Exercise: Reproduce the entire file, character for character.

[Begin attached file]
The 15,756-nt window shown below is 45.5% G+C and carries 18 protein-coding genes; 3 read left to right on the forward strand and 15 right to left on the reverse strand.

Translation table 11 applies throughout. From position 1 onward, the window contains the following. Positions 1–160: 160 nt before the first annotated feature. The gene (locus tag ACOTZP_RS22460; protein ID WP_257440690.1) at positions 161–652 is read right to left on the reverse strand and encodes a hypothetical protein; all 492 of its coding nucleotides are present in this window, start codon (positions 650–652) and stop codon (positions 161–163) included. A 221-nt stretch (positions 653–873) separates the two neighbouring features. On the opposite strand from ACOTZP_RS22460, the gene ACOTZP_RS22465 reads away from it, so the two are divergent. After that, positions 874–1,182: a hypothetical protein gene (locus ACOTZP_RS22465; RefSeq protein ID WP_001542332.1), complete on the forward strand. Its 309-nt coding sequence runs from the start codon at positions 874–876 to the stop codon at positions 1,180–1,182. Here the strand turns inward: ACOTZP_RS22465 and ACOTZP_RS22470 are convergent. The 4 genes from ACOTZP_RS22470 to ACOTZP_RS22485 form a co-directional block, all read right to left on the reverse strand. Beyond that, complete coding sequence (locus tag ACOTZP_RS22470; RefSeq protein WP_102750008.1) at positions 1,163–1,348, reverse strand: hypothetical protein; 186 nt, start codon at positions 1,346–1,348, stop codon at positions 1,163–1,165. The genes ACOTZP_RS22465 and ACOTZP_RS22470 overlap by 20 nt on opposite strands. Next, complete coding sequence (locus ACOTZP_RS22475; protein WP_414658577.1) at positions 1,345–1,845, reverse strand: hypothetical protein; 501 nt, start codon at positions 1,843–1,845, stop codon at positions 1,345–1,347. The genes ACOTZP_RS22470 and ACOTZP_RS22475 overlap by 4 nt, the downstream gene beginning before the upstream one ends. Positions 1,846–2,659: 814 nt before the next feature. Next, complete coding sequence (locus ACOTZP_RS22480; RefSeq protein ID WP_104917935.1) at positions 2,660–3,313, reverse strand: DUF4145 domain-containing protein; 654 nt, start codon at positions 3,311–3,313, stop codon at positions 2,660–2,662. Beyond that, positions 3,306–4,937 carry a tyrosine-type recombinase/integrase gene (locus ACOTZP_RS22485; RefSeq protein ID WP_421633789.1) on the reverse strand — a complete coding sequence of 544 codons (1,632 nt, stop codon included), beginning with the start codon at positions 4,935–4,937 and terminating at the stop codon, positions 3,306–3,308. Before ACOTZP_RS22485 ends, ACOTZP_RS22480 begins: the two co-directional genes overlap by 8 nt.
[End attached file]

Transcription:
The 15,756-nt window shown below is 45.5% G+C and carries 18 protein-coding genes; 3 read left to right on the forward strand and 15 right to left on the reverse strand.

Translation table 11 applies throughout. From position 1 onward, the window contains the following. Positions 1–160: 160 nt before the first annotated feature. The gene (locus tag ACOTZP_RS22460; protein ID WP_257440690.1) at positions 161–652 is read right to left on the reverse strand and encodes a hypothetical protein; all 492 of its coding nucleotides are present in this window, start codon (positions 650–652) and stop codon (positions 161–163) included. A 221-nt stretch (positions 653–873) separates the two neighbouring features. On the opposite strand from ACOTZP_RS22460, the gene ACOTZP_RS22465 reads away from it, so the two are divergent. After that, positions 874–1,182: a hypothetical protein gene (locus ACOTZP_RS22465; RefSeq protein ID WP_001542332.1), complete on the forward strand. Its 309-nt coding sequence runs from the start codon at positions 874–876 to the stop codon at positions 1,180–1,182. Here the strand turns inward: ACOTZP_RS22465 and ACOTZP_RS22470 are convergent. The 4 genes from ACOTZP_RS22470 to ACOTZP_RS22485 form a co-directional block, all read right to left on the reverse strand. Beyond that, complete coding sequence (locus tag ACOTZP_RS22470; RefSeq protein WP_102750008.1) at positions 1,163–1,348, reverse strand: hypothetical protein; 186 nt, start codon at positions 1,346–1,348, stop codon at positions 1,163–1,165. The genes ACOTZP_RS22465 and ACOTZP_RS22470 overlap by 20 nt on opposite strands. Next, complete coding sequence (locus ACOTZP_RS22475; protein WP_414658577.1) at positions 1,345–1,845, reverse strand: hypothetical protein; 501 nt, start codon at positions 1,843–1,845, stop codon at positions 1,345–1,347. The genes ACOTZP_RS22470 and ACOTZP_RS22475 overlap by 4 nt, the downstream gene beginning before the upstream one ends. Positions 1,846–2,659: 814 nt before the next feature. Next, complete coding sequence (locus ACOTZP_RS22480; RefSeq protein ID WP_104917935.1) at positions 2,660–3,313, reverse strand: DUF4145 domain-containing protein; 654 nt, start codon at positions 3,311–3,313, stop codon at positions 2,660–2,662. Beyond that, positions 3,306–4,937 carry a tyrosine-type recombinase/integrase gene (locus ACOTZP_RS22485; RefSeq protein ID WP_421633789.1) on the reverse strand — a complete coding sequence of 544 codons (1,632 nt, stop codon included), beginning with the start codon at positions 4,935–4,937 and terminating at the stop codon, positions 3,306–3,308. Before ACOTZP_RS22485 ends, ACOTZP_RS22480 begins: the two co-directional genes overlap by 8 nt.